“So Mrs J, what got you into music? After all, you’ve a lot to answer for, inflicting Jess’s talents on an unsuspecting world.”

Jess raised her eyebrows and nudged her friend in the ribs. Amanda smiled:

“Well, Jess’s Grandma and Granddad were big classical music fans, and both play the piano. My dad was also into Jazz, so the house was always filled with music. They got me into the violin, but I guess the rebel in me came out when I wanted a guitar for my 10th birthday. I think they were just glad I was playing an instrument. Anyway, at secondary school we had a great teacher and he was around for the first two years. He left but kept teaching privately, so mum and dad paid for him to do guitar and violin with me for a couple more years.”

Amanda paused, clearly reminiscing in her mind.

“Then he left completely to join a group. He was on ‘Top of the Pops’ once, and ‘The Tube’.”

Jess and Kendra looked at each other and shrugged. What the hell was “The Tube”?

“Must have been cool to have a teacher who’s a rock star. What was his band called?”

Amanda was surprised that Kendra seemed genuinely interested.

“He was in a couple that were kind of semi famous. I’ll dig out the old records for you.”

“Wow, you mean real vinyl!”

Amanda laughed:

“Yeah, real vinyl. Good job we’ve still got a deck that can play it!”

Kendra left, giving Jess a huge hug and an “it’ll be all right” smile, the two women set about getting ready around each other with clockwork precision. At seven thirty they left the house. Jess’s throat was dry and she thought she’d burst with anticipation. Her mother felt scared witless at what the next few hours would bring. Oh God, she wanted desperately to see him again, yet she felt sick at the thought. Both tried their hardest to keep their emotions hidden and in check, pretending this was just another social evening with some friends. Just as they were going in, Jess’s phone bleeped. She looked at the message from Kendra:

“I hope U both find wot U R looking 4”

Jess smiled and showed her mum, they briefly made eye contact, took deep breaths and entered the noisy hall. They both looked around – Jess could tell by just looking at her mum’s face that he wasn’t here.

They got some drinks and found themselves in a group, a couple of whom Jessica had met before, a couple whose names she recognised, and the rest she didn’t know from Adam. Well, to be more precise: she didn’t know from Eve, as they were all women. Why aren’t there more men here? Why isn’t my dad here?

Jess surveyed the swelling numbers – looking mainly at the men, naturally at the best looking ones first. Hmm, the bloke with the flirty girl in the green dress looks alright. Wrong colour hair though – way too dark. There was an overweight, scruffy guy at the bar who kept looking at her and at her mum. Oh God, no, not him please. I’ll throw myself in the canal if that’s him. But his features were all wrong.

Then she caught sight of a really good looking bloke talking to a couple of other guys. Now that’s more like it! But he was quite clearly with an equally attractive girl. But the other guys are quite passable too. Jess studied their features carefully, until she realised she was staring. Instantly embarrassed, she looked away and suddenly found her shoes of acute interest.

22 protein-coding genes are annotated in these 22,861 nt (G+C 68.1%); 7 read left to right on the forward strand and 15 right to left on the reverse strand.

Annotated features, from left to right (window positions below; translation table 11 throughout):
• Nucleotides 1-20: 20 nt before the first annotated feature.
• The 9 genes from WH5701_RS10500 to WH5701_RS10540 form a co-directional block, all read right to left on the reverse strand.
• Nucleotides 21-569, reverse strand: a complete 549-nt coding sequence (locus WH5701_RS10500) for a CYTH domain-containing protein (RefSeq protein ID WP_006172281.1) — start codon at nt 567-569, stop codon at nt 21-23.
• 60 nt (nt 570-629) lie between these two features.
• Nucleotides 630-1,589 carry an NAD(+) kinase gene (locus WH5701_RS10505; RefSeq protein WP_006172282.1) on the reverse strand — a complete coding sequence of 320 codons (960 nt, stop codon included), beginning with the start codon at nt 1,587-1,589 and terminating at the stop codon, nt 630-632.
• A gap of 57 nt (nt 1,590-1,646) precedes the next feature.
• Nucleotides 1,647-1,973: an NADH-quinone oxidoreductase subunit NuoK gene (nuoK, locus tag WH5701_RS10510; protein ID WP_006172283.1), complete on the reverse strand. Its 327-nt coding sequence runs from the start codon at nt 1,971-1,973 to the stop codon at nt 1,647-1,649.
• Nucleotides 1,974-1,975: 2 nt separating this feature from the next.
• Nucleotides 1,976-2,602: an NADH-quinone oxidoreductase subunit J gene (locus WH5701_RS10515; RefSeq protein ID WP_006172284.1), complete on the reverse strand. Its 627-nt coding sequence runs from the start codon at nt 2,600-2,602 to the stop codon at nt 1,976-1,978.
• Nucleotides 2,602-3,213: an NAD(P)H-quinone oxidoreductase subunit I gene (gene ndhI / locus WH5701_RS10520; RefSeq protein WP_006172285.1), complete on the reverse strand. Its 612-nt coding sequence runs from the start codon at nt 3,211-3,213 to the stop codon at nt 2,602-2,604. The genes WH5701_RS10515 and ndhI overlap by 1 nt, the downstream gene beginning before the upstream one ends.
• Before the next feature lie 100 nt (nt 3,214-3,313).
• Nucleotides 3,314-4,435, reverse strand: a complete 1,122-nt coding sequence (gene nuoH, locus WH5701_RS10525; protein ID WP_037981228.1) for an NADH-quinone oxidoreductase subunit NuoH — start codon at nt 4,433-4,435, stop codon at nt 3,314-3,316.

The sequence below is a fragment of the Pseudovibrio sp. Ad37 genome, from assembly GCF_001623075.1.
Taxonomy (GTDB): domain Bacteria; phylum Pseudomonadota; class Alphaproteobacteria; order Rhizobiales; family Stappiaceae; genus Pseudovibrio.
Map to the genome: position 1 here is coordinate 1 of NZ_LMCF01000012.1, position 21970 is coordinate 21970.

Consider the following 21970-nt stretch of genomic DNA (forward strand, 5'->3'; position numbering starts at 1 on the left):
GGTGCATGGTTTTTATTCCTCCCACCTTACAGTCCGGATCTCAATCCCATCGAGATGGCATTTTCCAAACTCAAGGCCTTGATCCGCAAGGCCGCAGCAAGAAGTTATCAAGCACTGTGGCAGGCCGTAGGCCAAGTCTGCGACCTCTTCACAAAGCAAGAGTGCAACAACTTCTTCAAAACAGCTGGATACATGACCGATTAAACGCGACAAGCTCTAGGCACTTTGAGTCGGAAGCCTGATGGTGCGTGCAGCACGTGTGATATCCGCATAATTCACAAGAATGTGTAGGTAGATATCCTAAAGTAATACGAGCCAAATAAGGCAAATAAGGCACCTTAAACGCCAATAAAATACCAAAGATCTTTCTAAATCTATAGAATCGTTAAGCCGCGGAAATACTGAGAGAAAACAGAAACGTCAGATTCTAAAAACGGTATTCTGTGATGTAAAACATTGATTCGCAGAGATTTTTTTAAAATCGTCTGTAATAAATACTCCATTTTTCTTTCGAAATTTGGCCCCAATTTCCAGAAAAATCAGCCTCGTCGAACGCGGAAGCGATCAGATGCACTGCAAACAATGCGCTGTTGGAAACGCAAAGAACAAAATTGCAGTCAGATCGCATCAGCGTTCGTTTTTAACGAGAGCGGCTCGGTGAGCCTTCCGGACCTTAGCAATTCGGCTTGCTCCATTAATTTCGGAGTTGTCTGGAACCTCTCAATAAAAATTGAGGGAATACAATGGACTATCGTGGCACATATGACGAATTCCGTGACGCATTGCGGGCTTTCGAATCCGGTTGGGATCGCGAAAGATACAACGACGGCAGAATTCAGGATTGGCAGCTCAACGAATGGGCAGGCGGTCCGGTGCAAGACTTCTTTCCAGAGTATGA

People were coming in all the time, and the room was starting to get crowded. Jess was having difficulty keeping track of all the men. Then they started to circulate – and suddenly it seemed there was just a tangled mass of faces and names. This wasn’t going to plan at all!

In the middle of a conversation about University – a conversation she reckoned she’d had at least ten times tonight, Jess realised that her mother was no longer with her. She looked around and couldn’t see her. Jess saw her mum’s friend Rachel and asked her if she’d seen Amanda.

“Yeah, she’s over there with one of the teachers.”

Jess looked to where Rachel was pointing and approached the small knot of people. As she got nearer, Jess studied the two guys talking to the teacher with her mum. The red haired guy was definitely a no no, but as she was only a few feet away she felt her pulse quicken. The other guy was tallish, light straight hair. Is he the one? She noticed her mum turn and look at her, something in her eyes gave it away. At that point she felt like throwing up.  Maybe not the best way to say your first ‘Hello’ to your dad. Control yourself. Get a grip. The last few metres to the group were in slow motion. She looked at her mum and at the man, her throat dry.

“My God, she looks just like you!”

The words came from her left, not from her dad, but from the teacher.

“Jess, this is Tony Wright, teacher I was telling you about earlier. The one that left to join a band.”

The words took a few seconds to penetrate. She’d expected her mum to introduce her dad… what was going on? Amanda looked at Jess:

“Yes, she does, doesn’t she? She has her father’s eyes though. And her father’s talent for playing lead guitar. She was born just after your band broke into the top ten.”

Jess’s mind was a whirl of confusion. Her father and the red haired guy shook hands with Tony, said to keep in touch and wandered off. Why are you letting him go mum?

Then through the racket of thoughts and confusion, she picked up the end of a question Tony had asked her mum:

“…..her birthday?”

Amanda’s eyes were locked on his:

“July 18th. As I recall you left at the end of November the previous year – the 27th I think.”

Jess looked at Tony Wright. Longish wavy fair hair. Despite the years of “rock and roll” he still looked young, and looked after himself. He was dressed as Jess would expect an ex rock star musician to dress - in expensive looking casual gear.

But what she noticed were his eyes, the same eyes she’d been studying acutely in the mirror for the past week. Those eyes were locked on her mother’s, and as if Jess wasn’t there, he asked:

“Why didn’t you tell me?”

The tears were forming in the corners of Amanda’s eyes, and her speech started to wobble:

“Your career was just starting. I knew how desperately you wanted to be successful, and I knew you would give it all up and stand by me...”

Tony reached out, and Amanda fell into his arms, the tears now streaking the make up she had taken so long to get “just right”.

“… and I couldn’t let you do it.” She pulled away and looked at him, “I have never told anyone.”

Tony looked at her for several, long seconds. He started to say something. His mouth moved but nothing came out. He turned to Jess, smiled at her and extended his right arm around her shoulder.



© Ken Orford, 2008